Tuesday, November 15, 2011

Computers Can't Eliminate Poverty

I recently read a particularly cynical take on the effort to distribute computers to children in impoverished areas of the world:
What a child needs is to be sequestered from human contact with the latest technology. A third world educational initiative should be conducted in the manner of an experiment in developing the cognitive power of chimpanzees. Feel the techno-idiocy: it burns.

I remember this idea getting serious momentum years ago until it was pointed out to some of the philanthropists that the places they were planning to distribuite computing to didn't have electricity. Now they've figured out how to put solar panels in the things, so its let them eat laptops: the sequel.
In fairness to the cynic, the actual proposal literally involved "tak[ing] tablets and drop[ping] them out of helicopters", unaccompanied by "any adults or teaching resources" to "see if the tablets could be used to teach them to read without additional instruction", with allusions to the Coke bottle in "The Gods Must Be Crazy", an approach that does seem rather absurd.

Thomas Friedman's recent column on an initiative to distribute inexpensive tablet computers to children in India brought it to mind, sharing a second-hand account of a maid's reaction to learning of the program:
"'What can you do on it?’ she asked me. I said, ‘If your daughter goes to school, she can use it to download videos of class lessons,’ just like she had seen my son download physics lectures every week from M.I.T.’s [OpenCourseWare]. I said, ‘You have seen our son sitting at the computer listening to a teacher who is speaking. That teacher is actually in America.’ She just kept getting wider- and wider-eyed. Then she asked me will her kids be able to learn English on it. I said, ‘Yes, they will definitely be able to learn English,’ which is the passport for upward mobility here. I said, ‘It will be so cheap you will be able to buy one for your son and one for your daughter!'"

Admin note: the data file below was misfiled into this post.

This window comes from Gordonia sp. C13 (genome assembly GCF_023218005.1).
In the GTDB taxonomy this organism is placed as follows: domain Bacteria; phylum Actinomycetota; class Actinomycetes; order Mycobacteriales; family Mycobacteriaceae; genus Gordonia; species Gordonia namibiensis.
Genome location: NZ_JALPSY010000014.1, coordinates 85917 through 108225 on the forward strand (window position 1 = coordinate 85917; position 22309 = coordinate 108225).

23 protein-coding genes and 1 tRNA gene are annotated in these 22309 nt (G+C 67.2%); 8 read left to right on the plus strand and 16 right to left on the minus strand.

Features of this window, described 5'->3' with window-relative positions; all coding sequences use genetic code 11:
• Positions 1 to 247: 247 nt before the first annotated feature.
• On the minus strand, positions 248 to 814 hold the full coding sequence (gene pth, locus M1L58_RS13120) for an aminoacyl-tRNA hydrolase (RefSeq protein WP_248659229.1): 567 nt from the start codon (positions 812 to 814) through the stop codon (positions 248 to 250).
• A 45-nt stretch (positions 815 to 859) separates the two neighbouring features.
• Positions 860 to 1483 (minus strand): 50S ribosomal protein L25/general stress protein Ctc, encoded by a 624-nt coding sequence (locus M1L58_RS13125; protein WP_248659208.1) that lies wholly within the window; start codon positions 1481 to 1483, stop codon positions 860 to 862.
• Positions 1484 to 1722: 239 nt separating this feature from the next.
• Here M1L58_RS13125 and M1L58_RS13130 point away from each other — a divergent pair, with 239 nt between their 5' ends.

I think that a decent computer, along with an adequate source of power and access to content, can be a powerful learning tool. But let's be honest here. Even if we assume that they have access to quality instruction, most kids aren't going to spend hours staring at the screen of a notebook computer trying to learn math or English. We may be dealing with a particularly motivated population of students and parents, but even within that context there is going to be a lot of frustration and failure. Hardware is the easy part - creating and distributing quality, up-to-date, accessible software and content is costly and difficult. Even if you create it, absent strong motivation it's likely to be underutilized.

If a school district were to propose to Friedman that it was going to totally eliminate classroom instruction in favor of having kids buy notebooks, no verification of Internet access, lessons and content to be developed at some point in the future, I would hope he would be skeptical and critical. This type of technology distribution is much more of an "every little bit helps" approach than a magic bullet.

I would like to see India push forward and invest the necessary money in content, software and infrastructure to make distance learning a reality for every one of the nation's children. Even if we assume only 5% of kids will actually see a significant benefit, advancing academically at or above 'grade level' despite a lack of access to schools and teachers, or using the computer to push beyond what they can learn in class, that's a lot of kids. Although I agree that you can't eat computers, it is not likely that the kids who most need this type of program will have reasonable, equivalent access to educational opportunity.

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